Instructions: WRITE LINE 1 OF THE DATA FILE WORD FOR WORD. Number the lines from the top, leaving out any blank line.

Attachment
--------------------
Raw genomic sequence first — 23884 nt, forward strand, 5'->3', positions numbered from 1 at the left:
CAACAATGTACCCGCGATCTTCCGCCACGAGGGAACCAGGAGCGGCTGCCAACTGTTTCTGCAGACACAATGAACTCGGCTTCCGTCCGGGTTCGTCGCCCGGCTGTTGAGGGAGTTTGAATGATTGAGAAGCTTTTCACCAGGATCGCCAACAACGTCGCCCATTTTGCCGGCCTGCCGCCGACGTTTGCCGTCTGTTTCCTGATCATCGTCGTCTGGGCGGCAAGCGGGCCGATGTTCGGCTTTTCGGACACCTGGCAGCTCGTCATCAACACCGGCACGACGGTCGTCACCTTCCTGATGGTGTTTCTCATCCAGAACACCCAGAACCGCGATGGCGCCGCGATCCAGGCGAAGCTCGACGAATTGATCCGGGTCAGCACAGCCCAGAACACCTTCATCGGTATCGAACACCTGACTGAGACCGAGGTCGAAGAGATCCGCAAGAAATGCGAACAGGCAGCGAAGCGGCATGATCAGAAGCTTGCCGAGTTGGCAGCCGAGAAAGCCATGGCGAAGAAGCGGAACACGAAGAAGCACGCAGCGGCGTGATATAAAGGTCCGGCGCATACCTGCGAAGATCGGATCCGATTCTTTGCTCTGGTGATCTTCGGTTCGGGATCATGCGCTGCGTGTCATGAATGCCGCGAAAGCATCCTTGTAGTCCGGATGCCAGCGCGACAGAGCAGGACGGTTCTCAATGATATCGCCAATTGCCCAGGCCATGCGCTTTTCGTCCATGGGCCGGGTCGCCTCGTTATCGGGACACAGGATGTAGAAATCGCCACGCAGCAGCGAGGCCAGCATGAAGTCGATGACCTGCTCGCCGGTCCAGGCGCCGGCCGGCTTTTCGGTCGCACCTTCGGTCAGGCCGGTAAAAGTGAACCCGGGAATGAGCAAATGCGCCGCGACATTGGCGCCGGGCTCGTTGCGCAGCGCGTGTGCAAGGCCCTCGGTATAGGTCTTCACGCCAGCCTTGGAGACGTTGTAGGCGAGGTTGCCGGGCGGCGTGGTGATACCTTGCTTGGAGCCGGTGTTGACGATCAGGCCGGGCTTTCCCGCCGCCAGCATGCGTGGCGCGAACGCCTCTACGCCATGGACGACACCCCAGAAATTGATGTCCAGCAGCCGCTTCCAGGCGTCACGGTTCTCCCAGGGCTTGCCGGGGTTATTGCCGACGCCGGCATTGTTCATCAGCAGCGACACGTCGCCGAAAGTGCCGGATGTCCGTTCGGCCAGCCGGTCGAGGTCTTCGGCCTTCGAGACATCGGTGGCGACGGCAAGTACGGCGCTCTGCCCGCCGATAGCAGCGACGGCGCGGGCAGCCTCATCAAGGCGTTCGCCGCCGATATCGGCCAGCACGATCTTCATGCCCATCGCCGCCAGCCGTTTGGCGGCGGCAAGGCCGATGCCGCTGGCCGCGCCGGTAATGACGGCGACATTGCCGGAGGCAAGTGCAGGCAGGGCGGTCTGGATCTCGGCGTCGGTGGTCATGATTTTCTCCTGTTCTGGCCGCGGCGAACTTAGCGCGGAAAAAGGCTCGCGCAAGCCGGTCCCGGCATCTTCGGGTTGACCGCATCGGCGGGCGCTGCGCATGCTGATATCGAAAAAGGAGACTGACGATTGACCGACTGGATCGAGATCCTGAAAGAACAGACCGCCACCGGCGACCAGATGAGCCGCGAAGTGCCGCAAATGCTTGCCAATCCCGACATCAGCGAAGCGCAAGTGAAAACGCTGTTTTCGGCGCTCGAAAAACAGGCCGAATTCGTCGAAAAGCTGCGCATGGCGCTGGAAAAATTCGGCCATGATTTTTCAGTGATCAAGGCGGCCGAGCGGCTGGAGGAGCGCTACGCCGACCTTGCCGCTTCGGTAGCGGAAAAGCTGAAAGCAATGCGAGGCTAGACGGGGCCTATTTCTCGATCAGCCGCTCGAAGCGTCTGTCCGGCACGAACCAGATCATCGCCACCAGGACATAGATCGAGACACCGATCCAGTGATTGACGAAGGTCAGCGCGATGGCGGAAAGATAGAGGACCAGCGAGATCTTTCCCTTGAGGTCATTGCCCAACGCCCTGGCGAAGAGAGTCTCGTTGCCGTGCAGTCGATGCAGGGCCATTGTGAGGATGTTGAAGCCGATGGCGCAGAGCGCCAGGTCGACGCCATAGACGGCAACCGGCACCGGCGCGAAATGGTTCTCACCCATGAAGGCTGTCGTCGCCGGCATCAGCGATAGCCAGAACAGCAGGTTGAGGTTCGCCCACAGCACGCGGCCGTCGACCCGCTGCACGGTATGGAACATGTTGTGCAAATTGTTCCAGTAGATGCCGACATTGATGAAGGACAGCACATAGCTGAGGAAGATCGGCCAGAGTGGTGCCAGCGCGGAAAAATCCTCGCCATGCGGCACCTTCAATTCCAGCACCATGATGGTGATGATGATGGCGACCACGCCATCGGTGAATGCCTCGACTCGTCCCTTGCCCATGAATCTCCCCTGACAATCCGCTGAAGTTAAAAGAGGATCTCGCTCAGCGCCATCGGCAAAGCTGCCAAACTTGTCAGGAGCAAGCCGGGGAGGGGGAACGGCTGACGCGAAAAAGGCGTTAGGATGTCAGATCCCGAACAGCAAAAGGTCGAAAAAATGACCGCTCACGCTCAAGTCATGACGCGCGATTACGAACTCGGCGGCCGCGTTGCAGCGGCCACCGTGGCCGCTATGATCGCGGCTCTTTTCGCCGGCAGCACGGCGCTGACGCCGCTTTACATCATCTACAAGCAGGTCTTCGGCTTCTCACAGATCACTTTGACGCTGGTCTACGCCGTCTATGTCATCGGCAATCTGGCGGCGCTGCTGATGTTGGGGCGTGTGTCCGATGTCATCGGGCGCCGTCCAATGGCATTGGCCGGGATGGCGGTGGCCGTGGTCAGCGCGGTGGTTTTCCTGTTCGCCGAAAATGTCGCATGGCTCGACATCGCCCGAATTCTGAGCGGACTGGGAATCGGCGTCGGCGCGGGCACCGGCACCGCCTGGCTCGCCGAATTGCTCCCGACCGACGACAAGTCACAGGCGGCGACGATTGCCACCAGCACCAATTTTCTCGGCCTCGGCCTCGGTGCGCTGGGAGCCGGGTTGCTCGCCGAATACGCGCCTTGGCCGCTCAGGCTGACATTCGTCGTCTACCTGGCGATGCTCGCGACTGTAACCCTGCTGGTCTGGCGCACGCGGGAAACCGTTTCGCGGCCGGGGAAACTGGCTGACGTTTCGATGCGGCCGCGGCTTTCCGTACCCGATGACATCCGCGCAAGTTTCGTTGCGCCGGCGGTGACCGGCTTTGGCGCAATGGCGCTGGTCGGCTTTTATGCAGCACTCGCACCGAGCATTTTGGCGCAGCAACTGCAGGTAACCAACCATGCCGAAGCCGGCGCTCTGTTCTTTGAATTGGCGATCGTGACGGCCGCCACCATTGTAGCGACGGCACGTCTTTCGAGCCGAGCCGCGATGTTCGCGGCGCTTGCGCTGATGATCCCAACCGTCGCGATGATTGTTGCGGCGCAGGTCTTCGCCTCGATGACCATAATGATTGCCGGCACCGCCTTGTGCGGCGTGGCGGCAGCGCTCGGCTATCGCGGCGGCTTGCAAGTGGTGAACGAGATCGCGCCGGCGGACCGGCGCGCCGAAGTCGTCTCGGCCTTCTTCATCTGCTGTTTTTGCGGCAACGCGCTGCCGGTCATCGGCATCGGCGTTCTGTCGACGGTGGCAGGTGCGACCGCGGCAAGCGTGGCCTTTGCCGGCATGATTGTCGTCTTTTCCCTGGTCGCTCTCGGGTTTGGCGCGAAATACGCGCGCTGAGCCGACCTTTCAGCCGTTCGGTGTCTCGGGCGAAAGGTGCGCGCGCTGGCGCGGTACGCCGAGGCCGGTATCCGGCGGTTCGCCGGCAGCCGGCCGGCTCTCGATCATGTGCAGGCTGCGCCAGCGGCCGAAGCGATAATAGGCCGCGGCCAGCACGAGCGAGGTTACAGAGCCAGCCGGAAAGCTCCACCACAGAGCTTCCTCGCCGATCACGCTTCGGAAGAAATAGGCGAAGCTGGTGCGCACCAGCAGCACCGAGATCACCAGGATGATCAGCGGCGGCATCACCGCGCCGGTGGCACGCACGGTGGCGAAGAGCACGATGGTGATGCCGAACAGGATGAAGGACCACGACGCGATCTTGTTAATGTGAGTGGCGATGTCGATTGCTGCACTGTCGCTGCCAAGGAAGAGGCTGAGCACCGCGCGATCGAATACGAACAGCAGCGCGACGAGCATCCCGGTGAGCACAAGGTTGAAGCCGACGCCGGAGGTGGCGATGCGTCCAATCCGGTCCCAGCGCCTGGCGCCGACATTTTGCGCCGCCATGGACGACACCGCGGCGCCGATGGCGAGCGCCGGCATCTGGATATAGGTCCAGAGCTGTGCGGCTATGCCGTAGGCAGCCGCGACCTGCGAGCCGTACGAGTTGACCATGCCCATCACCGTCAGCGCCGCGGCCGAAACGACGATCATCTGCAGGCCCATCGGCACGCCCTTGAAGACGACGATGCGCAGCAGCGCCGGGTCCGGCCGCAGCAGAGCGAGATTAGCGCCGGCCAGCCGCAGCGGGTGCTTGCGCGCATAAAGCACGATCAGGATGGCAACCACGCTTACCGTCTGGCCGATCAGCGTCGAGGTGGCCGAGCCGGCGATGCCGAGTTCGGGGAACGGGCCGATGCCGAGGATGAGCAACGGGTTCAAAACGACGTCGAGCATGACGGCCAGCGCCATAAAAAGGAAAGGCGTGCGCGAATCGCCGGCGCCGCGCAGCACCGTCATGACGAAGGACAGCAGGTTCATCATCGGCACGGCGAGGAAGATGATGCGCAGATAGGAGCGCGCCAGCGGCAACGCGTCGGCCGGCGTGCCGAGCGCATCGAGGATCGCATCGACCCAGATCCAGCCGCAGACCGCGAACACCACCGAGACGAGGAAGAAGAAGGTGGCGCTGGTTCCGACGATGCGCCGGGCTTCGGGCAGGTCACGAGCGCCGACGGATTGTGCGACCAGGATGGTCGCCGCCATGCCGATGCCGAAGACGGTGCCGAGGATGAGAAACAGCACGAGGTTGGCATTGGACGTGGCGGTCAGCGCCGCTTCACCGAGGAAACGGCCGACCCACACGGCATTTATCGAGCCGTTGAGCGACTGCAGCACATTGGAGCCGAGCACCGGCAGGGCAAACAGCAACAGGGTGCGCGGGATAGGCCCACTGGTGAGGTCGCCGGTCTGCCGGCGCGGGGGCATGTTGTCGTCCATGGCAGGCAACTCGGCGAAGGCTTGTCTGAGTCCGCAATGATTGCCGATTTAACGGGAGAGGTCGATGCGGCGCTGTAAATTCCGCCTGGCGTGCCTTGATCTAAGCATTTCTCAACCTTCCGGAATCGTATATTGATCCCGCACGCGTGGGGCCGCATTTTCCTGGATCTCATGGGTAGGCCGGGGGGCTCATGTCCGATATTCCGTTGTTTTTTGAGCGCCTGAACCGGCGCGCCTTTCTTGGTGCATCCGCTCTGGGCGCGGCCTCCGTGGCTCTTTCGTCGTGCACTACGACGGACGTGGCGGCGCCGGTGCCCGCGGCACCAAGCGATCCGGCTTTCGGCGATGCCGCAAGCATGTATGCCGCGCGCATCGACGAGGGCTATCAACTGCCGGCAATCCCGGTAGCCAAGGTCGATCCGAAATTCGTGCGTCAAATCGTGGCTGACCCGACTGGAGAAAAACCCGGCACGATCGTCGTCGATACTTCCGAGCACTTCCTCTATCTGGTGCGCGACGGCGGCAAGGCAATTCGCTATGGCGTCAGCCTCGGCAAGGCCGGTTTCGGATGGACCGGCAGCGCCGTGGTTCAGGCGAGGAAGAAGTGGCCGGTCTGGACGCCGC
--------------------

Raw genomic sequence first — 23884 nt, forward strand, 5'->3', positions numbered from 1 at the left: